Letters to the editor

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Gheen’s anti-Obama rant nothing but bigotry
(This letter is in response to last Monday’s letter, “Americans being forced to learn Spanish.”)

It’s summer and I’m certain that readership is down and not too many people are submitting letters to the editor and I guess they have the room. So I think I’ll comment on Monday’s two letters. First, I suppose people need to realize that we do have a Mr. “Schmuck”, who is running for office. I once had a boss with the last name “Woodcock.” Mr. Weber, kudos to you on getting the State Press to remind us all that some people have really funny last names.

All kidding aside, the next three and a half columns of Monday’s print edition were devoted to a rant against the Obama campaign and are evil media for daring to suggest that teaching our children Spanish is a good idea. I was stuck in the health services building waiting to give a blood sample and I neglected to bring a book — so I guess it’s my fault but after I finished with a few very insightful pamphlets on drug abuse, weight loss, and, cervical cancer, I actually read all three and half columns of bigoted fear.

I feel sorry for people like Mr. Gheen of the ALIPAC. He’s right that there are problems in America that need to be addressed. However, blaming people who come here for a better life is not going to get us anywhere. Perhaps he forgets that a hundred years ago we feared the Irish and the Italians. Those un-American immigrants really messed things up. St. Patrick’s Day is so un-American isn’t it? Why must we all suffer under the oppressive nature of their culinary tyranny as well? Pastas and potatoes are surely a sign that we’ve lost our way!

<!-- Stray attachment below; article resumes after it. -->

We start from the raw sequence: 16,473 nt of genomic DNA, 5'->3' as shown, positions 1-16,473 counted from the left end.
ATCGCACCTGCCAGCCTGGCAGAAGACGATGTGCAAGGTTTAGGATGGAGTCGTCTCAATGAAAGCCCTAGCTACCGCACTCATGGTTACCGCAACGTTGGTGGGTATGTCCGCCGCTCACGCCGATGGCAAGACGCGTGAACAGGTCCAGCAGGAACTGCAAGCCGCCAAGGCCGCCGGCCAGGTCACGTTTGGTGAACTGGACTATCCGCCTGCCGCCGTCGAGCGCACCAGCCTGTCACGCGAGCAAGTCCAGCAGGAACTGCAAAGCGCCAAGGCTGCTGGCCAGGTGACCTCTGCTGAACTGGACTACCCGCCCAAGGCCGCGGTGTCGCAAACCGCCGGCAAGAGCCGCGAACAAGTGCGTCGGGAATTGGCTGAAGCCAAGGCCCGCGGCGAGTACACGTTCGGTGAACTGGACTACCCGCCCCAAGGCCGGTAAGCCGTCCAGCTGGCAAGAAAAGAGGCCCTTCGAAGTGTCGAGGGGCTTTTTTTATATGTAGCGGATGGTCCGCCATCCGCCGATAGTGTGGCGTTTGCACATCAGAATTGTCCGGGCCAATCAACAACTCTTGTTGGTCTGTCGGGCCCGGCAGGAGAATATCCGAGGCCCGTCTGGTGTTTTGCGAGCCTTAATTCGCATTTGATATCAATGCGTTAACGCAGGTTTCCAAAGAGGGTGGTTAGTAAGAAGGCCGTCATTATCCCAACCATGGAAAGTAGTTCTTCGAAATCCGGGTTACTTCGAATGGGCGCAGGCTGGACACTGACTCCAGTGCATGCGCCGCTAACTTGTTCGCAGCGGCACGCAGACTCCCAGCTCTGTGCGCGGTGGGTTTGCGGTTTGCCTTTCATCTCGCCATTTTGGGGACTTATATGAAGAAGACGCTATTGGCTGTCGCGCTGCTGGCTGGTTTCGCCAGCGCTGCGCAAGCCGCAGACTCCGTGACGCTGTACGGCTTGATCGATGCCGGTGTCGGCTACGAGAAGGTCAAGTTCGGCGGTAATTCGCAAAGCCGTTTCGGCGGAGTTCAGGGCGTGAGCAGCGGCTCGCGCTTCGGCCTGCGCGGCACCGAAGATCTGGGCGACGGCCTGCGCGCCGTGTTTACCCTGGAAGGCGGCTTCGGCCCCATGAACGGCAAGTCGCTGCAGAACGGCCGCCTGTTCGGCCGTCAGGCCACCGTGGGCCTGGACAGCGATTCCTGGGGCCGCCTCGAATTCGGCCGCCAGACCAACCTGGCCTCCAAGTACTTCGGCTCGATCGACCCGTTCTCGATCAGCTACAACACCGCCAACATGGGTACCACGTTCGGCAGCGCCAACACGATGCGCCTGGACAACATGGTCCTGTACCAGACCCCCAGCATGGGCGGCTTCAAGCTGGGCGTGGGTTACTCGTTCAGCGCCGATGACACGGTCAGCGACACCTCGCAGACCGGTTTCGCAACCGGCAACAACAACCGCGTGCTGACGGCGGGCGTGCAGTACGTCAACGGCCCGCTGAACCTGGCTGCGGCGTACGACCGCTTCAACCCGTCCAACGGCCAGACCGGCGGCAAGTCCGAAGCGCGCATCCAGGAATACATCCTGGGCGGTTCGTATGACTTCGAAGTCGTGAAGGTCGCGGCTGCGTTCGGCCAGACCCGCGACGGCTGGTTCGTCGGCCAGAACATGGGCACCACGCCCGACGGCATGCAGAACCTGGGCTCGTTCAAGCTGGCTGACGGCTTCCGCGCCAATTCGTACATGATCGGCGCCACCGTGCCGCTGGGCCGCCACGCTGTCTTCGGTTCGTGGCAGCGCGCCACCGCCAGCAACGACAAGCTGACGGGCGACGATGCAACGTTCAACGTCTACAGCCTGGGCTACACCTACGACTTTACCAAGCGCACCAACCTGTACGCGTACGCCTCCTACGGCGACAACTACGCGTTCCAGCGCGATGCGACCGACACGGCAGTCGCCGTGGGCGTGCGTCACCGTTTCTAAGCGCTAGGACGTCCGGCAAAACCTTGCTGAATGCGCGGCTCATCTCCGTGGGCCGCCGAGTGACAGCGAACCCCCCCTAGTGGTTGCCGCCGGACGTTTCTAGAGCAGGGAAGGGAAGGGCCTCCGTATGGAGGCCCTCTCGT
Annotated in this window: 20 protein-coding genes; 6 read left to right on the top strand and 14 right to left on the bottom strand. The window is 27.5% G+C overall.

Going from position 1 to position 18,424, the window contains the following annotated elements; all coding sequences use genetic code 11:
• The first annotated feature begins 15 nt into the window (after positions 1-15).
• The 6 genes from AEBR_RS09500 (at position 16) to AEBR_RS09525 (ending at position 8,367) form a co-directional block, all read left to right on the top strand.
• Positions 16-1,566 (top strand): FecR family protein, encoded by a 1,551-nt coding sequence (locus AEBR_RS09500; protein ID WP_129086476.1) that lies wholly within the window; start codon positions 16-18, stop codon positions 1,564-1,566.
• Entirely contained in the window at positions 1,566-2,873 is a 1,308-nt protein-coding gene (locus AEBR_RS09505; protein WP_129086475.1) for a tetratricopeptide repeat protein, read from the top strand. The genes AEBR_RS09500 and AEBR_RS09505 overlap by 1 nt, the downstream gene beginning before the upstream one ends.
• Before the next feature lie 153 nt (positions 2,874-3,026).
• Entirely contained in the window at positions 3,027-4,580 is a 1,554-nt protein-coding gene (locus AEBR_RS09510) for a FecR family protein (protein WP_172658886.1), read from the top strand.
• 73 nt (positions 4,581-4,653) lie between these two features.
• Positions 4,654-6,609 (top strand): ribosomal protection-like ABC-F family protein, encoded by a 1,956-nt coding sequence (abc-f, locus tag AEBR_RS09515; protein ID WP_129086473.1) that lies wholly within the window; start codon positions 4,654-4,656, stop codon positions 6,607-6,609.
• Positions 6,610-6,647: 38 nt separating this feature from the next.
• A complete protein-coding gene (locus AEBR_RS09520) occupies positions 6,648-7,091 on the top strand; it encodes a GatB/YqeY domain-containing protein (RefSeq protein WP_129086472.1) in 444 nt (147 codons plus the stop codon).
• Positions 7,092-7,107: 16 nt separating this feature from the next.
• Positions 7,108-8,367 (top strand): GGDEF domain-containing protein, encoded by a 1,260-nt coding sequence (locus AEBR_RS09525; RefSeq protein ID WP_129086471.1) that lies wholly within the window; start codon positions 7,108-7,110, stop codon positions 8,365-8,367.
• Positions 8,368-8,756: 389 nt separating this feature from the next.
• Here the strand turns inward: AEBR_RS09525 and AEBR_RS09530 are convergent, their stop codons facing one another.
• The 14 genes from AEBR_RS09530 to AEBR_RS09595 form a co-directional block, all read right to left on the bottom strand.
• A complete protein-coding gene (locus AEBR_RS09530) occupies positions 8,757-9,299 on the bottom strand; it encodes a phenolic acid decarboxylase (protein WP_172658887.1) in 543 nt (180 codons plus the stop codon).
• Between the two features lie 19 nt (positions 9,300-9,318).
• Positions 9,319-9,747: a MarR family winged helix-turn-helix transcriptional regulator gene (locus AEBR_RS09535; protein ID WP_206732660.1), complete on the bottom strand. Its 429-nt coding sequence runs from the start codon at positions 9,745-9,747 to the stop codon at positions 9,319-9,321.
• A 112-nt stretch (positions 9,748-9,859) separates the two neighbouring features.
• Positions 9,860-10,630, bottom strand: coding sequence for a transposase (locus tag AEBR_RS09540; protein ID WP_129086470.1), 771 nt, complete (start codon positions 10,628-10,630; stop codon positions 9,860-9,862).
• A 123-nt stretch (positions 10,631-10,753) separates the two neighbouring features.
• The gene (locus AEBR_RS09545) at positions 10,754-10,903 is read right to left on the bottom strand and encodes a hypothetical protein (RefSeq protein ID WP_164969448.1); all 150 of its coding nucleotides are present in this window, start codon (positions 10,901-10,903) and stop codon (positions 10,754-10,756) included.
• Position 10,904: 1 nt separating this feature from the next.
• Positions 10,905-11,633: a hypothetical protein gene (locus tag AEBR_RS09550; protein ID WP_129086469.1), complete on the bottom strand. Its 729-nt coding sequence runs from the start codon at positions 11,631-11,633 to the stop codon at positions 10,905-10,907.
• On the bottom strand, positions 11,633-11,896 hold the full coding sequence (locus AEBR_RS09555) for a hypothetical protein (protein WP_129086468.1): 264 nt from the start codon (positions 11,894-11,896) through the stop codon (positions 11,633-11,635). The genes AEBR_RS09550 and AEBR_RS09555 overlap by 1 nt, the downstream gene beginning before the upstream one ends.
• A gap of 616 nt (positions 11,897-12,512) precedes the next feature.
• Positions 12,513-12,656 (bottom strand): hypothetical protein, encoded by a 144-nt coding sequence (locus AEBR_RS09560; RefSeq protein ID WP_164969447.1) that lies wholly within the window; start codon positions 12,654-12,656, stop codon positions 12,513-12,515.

Sadly, people just don’t understand that American culture isn’t a fixed idea that must be preserved. It never has been. It constantly evolves in the same way that our ethnic make-up has constantly evolved. Hispanic presence isn’t exactly new to the Southwest either. I don’t wish to offend any of my fellow “Americans” but Spanish was spoken here before English was. I’m not annoyed by pressing one for English. I’m annoyed that I’m on hold in the first place. This race-baiting is far more offensive to me than having someone with the last name “Schmuck” run for office — though in fairness, I haven’t actually reviewed Frank Schmuck’s positions yet. He might yet prove offensive too.

James Sena

Who’s going to pay for ASU to be green?
(This letter is in response to last week’s article, “New University purchasing policy favors environment-friendly providers.”)

While the University’s “going green” intentions are notable and a step in the theoretically right direction, its means to a “green” end are questionable.

The word “sustainable” and it’s accompanying conjugations are easily recognized as ASU’s new, coolest, New American U buzzwords. Fine, dandy, great. However, their recent announcement to favor green suppliers is a slap in the face to students.

ASU students have been tolerating annually rising tuition costs year after year, while being told the money is to build a better university for them. Well who is going to pay for ASU’s chic green lifestyle? Who is going to pay the salaries of our sustainability officers? Oh that’s right — the students are. I can see no means by which implementing shortsighted and poorly thought out green purchasing policies benefit a student’s education in ANY way. If I were one of ASU’s many suppliers, I’d be having a field day with this. Slap a green sticker on your product, mark it up 50 percent and bingo-bango, you’ve got huge profits.

All the while the student is paying for this mark up. How about spending more money to provide better professors, or facilities that somehow demonstrate some sort of contribution to a student’s four years here? How about contributing something to students other than extra time to pay of their student loans? Crazy idea, right?

The hype that backs this entire sustainability movement is getting out of control. Let’s call our product green, back it up with a minimum amount of documentation (who cares if it’s really green or not, as long as the customer thinks it’s green), and make money. You’d think that a University would be wiser. Apparently not.

When I’m applying for jobs this coming year after I graduate, I’ll be sure to note how ASU went green while I was there. I’m sure that’ll get me that star job to help pay off my rising student loans.

Nathaniel McGhee